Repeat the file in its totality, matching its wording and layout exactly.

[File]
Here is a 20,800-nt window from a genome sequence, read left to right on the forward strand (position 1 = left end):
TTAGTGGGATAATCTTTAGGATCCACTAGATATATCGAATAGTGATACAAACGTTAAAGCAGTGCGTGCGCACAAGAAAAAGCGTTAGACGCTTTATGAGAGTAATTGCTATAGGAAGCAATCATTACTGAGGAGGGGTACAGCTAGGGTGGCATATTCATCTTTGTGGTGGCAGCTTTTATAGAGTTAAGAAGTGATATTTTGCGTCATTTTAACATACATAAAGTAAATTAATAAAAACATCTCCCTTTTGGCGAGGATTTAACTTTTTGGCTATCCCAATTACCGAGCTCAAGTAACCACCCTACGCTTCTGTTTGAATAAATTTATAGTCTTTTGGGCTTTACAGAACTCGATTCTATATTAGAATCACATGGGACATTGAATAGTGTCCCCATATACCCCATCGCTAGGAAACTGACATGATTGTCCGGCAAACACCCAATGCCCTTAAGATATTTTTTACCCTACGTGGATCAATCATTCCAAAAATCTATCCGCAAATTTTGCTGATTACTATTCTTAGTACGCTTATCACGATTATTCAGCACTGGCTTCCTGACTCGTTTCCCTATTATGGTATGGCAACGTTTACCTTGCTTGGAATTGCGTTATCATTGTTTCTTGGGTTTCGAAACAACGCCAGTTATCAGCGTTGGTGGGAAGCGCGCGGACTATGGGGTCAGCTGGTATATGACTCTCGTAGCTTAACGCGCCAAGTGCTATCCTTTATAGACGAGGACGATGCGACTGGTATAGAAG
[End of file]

Here is a 20,800-nt window from a genome sequence, read left to right on the forward strand (position 1 = left end):
TTAGTGGGATAATCTTTAGGATCCACTAGATATATCGAATAGTGATACAAACGTTAAAGCAGTGCGTGCGCACAAGAAAAAGCGTTAGACGCTTTATGAGAGTAATTGCTATAGGAAGCAATCATTACTGAGGAGGGGTACAGCTAGGGTGGCATATTCATCTTTGTGGTGGCAGCTTTTATAGAGTTAAGAAGTGATATTTTGCGTCATTTTAACATACATAAAGTAAATTAATAAAAACATCTCCCTTTTGGCGAGGATTTAACTTTTTGGCTATCCCAATTACCGAGCTCAAGTAACCACCCTACGCTTCTGTTTGAATAAATTTATAGTCTTTTGGGCTTTACAGAACTCGATTCTATATTAGAATCACATGGGACATTGAATAGTGTCCCCATATACCCCATCGCTAGGAAACTGACATGATTGTCCGGCAAACACCCAATGCCCTTAAGATATTTTTTACCCTACGTGGATCAATCATTCCAAAAATCTATCCGCAAATTTTGCTGATTACTATTCTTAGTACGCTTATCACGATTATTCAGCACTGGCTTCCTGACTCGTTTCCCTATTATGGTATGGCAACGTTTACCTTGCTTGGAATTGCGTTATCATTGTTTCTTGGGTTTCGAAACAACGCCAGTTATCAGCGTTGGTGGGAAGCGCGCGGACTATGGGGTCAGCTGGTATATGACTCTCGTAGCTTAACGCGCCAAGTGCTATCCTTTATAGACGAGGACGATGCGACTGGTATAGAAG